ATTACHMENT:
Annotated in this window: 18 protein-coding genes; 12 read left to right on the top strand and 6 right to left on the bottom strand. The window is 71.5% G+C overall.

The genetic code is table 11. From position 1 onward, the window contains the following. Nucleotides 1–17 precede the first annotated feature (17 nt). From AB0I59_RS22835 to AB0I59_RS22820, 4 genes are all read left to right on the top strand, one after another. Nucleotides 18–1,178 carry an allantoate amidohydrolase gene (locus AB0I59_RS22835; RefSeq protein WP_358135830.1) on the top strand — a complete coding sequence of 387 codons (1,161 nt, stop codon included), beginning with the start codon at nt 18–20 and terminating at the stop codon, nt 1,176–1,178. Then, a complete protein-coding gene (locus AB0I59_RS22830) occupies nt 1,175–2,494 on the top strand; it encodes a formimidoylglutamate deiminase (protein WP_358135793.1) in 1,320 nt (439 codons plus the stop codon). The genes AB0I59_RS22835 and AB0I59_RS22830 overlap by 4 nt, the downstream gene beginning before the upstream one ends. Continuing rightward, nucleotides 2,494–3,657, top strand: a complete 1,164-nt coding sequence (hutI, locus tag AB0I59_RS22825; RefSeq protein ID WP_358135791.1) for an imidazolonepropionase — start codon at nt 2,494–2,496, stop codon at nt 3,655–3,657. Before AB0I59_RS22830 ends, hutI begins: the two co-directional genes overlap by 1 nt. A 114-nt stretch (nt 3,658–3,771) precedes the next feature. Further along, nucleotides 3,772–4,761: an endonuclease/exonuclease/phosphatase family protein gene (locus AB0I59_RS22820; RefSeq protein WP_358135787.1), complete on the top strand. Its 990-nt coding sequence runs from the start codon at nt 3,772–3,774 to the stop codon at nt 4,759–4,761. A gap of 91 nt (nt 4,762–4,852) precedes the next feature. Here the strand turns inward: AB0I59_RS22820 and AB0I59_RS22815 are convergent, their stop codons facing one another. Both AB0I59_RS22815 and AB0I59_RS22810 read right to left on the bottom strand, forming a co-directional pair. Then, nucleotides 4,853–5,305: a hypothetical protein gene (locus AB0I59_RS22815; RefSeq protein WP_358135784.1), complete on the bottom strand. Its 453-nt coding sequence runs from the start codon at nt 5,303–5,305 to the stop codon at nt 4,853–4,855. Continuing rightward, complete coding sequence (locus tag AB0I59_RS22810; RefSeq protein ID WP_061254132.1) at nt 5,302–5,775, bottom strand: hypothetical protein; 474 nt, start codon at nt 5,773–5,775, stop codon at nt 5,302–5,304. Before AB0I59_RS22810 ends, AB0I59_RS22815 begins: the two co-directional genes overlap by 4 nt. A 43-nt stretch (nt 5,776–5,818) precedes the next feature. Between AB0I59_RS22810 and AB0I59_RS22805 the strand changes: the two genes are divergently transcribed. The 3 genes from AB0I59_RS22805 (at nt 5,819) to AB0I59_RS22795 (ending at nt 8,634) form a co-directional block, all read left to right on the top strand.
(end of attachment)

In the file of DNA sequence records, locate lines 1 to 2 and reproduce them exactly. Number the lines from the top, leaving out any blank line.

Annotated in this window: 18 protein-coding genes; 12 read left to right on the top strand and 6 right to left on the bottom strand. The window is 71.5% G+C overall.

The genetic code is table 11. From position 1 onward, the window contains the following. Nucleotides 1–17 precede the first annotated feature (17 nt). From AB0I59_RS22835 to AB0I59_RS22820, 4 genes are all read left to right on the top strand, one after another. Nucleotides 18–1,178 carry an allantoate amidohydrolase gene (locus AB0I59_RS22835; RefSeq protein WP_358135830.1) on the top strand — a complete coding sequence of 387 codons (1,161 nt, stop codon included), beginning with the start codon at nt 18–20 and terminating at the stop codon, nt 1,176–1,178. Then, a complete protein-coding gene (locus AB0I59_RS22830) occupies nt 1,175–2,494 on the top strand; it encodes a formimidoylglutamate deiminase (protein WP_358135793.1) in 1,320 nt (439 codons plus the stop codon). The genes AB0I59_RS22835 and AB0I59_RS22830 overlap by 4 nt, the downstream gene beginning before the upstream one ends. Continuing rightward, nucleotides 2,494–3,657, top strand: a complete 1,164-nt coding sequence (hutI, locus tag AB0I59_RS22825; RefSeq protein ID WP_358135791.1) for an imidazolonepropionase — start codon at nt 2,494–2,496, stop codon at nt 3,655–3,657. Before AB0I59_RS22830 ends, hutI begins: the two co-directional genes overlap by 1 nt. A 114-nt stretch (nt 3,658–3,771) precedes the next feature. Further along, nucleotides 3,772–4,761: an endonuclease/exonuclease/phosphatase family protein gene (locus AB0I59_RS22820; RefSeq protein WP_358135787.1), complete on the top strand. Its 990-nt coding sequence runs from the start codon at nt 3,772–3,774 to the stop codon at nt 4,759–4,761. A gap of 91 nt (nt 4,762–4,852) precedes the next feature. Here the strand turns inward: AB0I59_RS22820 and AB0I59_RS22815 are convergent, their stop codons facing one another. Both AB0I59_RS22815 and AB0I59_RS22810 read right to left on the bottom strand, forming a co-directional pair. Then, nucleotides 4,853–5,305: a hypothetical protein gene (locus AB0I59_RS22815; RefSeq protein WP_358135784.1), complete on the bottom strand. Its 453-nt coding sequence runs from the start codon at nt 5,303–5,305 to the stop codon at nt 4,853–4,855. Continuing rightward, complete coding sequence (locus tag AB0I59_RS22810; RefSeq protein ID WP_061254132.1) at nt 5,302–5,775, bottom strand: hypothetical protein; 474 nt, start codon at nt 5,773–5,775, stop codon at nt 5,302–5,304. Before AB0I59_RS22810 ends, AB0I59_RS22815 begins: the two co-directional genes overlap by 4 nt. A 43-nt stretch (nt 5,776–5,818) precedes the next feature. Between AB0I59_RS22810 and AB0I59_RS22805 the strand changes: the two genes are divergently transcribed. The 3 genes from AB0I59_RS22805 (at nt 5,819) to AB0I59_RS22795 (ending at nt 8,634) form a co-directional block, all read left to right on the top strand.